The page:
1. Archive


Edna Mae Broad celebrated her 100th birthday recently. She was born Feb. 7, 1906, in Beaver Falls, Pa., to William and Blanche Broad. After completing high school, Edna Mae went to business school.

The 1930 census shows Edna Mae living with her parents and working as a stenographer in a plumbing company.

In 1959, Edna Mae moved to St. Petersburg and, in 1960, became a member and bookkeeper at First Presbyterian Church, St. Petersburg. She is regarded still as a very reliable and careful worker. She retired in 1971.

Edna Mae participated in a group called Create to Share for years. So long as she could, she helped sew nursing home blankets. When her vision waned, she would at least be able to stuff animals; she was a member of that group until 2005. Even after her retirement, she volunteered in the church office. She also volunteered when the church served in the Beacon House soup kitchen. She was a regular communion helper. She was an active Sunday school class member and was the first woman president of the Highlanders class.

Helen B. Hennig Goodrich was born Feb. 10, 1906, to John and Bertha (Graf) Hennig in Chester, Wis.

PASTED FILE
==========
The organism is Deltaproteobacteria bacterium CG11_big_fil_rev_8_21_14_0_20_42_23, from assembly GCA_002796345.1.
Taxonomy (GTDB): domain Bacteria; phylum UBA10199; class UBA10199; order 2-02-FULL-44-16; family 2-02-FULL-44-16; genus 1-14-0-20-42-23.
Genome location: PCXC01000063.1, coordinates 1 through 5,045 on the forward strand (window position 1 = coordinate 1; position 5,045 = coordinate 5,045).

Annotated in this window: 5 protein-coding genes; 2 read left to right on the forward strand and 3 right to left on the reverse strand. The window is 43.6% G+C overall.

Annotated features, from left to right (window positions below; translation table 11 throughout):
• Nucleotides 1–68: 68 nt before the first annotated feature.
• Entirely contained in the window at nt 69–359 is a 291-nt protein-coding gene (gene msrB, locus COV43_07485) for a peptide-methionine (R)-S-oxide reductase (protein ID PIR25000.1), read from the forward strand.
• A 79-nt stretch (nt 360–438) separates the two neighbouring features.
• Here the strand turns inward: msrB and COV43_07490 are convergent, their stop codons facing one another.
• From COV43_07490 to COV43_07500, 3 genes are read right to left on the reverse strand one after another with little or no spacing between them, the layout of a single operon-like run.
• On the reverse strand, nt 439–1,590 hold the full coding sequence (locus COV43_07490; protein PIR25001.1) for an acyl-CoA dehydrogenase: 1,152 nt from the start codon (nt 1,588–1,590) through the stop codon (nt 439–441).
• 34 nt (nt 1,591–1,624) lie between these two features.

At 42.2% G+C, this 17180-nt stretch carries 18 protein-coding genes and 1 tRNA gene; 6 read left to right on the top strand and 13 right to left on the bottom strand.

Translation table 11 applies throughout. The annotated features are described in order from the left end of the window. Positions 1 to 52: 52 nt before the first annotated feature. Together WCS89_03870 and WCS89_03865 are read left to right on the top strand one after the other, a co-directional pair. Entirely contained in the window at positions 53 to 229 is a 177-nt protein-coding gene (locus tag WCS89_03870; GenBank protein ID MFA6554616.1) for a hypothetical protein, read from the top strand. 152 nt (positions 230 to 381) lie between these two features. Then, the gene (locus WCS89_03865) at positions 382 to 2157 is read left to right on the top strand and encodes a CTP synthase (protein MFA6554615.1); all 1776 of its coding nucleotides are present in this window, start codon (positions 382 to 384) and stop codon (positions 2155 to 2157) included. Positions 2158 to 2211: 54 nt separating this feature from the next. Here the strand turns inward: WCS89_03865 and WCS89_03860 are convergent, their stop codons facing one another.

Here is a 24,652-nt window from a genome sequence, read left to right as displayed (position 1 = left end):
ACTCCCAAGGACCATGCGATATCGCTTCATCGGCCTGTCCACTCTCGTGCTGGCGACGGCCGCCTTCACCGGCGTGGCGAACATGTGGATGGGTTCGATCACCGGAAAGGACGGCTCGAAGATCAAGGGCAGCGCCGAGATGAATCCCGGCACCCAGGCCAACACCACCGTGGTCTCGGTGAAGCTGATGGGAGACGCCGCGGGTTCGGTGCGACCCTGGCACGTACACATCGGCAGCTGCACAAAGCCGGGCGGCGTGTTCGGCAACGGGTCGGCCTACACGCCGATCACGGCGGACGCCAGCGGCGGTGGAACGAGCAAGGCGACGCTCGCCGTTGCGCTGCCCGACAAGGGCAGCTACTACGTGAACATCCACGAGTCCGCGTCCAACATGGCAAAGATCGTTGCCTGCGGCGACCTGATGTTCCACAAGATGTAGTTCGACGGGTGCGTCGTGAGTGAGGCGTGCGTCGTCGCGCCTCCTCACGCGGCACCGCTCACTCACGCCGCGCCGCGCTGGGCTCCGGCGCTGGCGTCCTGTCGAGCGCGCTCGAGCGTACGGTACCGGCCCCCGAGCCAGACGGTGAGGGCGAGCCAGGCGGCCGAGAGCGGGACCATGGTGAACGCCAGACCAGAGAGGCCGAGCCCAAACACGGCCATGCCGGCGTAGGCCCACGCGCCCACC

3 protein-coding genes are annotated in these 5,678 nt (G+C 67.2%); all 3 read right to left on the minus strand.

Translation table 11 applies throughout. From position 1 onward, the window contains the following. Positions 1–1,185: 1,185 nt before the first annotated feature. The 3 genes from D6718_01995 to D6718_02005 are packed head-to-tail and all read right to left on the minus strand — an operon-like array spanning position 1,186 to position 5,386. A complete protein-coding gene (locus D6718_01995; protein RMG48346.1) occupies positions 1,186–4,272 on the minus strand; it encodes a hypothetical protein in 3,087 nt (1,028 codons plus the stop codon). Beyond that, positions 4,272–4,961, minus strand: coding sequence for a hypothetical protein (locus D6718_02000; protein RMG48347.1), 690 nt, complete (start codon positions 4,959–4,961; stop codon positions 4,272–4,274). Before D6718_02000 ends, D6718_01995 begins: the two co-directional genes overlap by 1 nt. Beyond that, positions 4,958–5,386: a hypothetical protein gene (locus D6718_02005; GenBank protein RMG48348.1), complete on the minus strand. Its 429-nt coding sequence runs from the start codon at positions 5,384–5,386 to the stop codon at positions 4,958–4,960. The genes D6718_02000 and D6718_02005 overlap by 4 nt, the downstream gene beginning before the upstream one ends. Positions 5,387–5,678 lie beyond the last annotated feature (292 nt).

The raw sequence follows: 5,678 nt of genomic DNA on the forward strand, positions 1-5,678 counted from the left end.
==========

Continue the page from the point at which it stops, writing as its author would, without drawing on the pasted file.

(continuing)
Helen married Nathan Goodrich on May 23, 1936. Helen and Nathan settled in Waupun, Wis., and had a son, Roy, of Fountain Hills, Ariz., and a daughter, Sharon Sopczak, of St. Petersburg. It was 15 years after Nathan's death in November 1972 that Helen moved to St. Petersburg to live with her daughter and son-in-law.

No one in the family minded that Helen was an excellent baker; the thought of one of her banana cream pies is enough to make family members and friends drool. She attends Our Savior Lutheran Church every week. She is a bit of a political junkie; she follows CNN very closely.

Helen has two grandchildren, nine step-grandchildren and 14 step-great-grandchildren.

Marie Crane was born Feb. 10, 1903, to Mathias and Magdelena (Lorang) Kramer in Boston.

She married Thomas Crane on June 19, 1929. They had no children.

Marie attends Holy Cross Catholic Church.

We think that living 100 years is worth our taking notice. If you or a family member is about to celebrate a 100th birthday or more, please let us know. Include the following information: the person's full name, date of birth, place of birth, parents' names (including mother's maiden name) if known, name of spouse (if applicable), marriage date, names of children and number of grandchildren (if applicable), length of time the person has lived in this area and a phone number in case we have questions. Also, please include a photo that doesn't need to be returned. We'll publish the information as close to the birthday as possible. Send the information to 100-year Birthdays, St. Petersburg Times, P.O. Box 1121, St. Petersburg, FL 33731-1121 or fax to (727) 893-8675.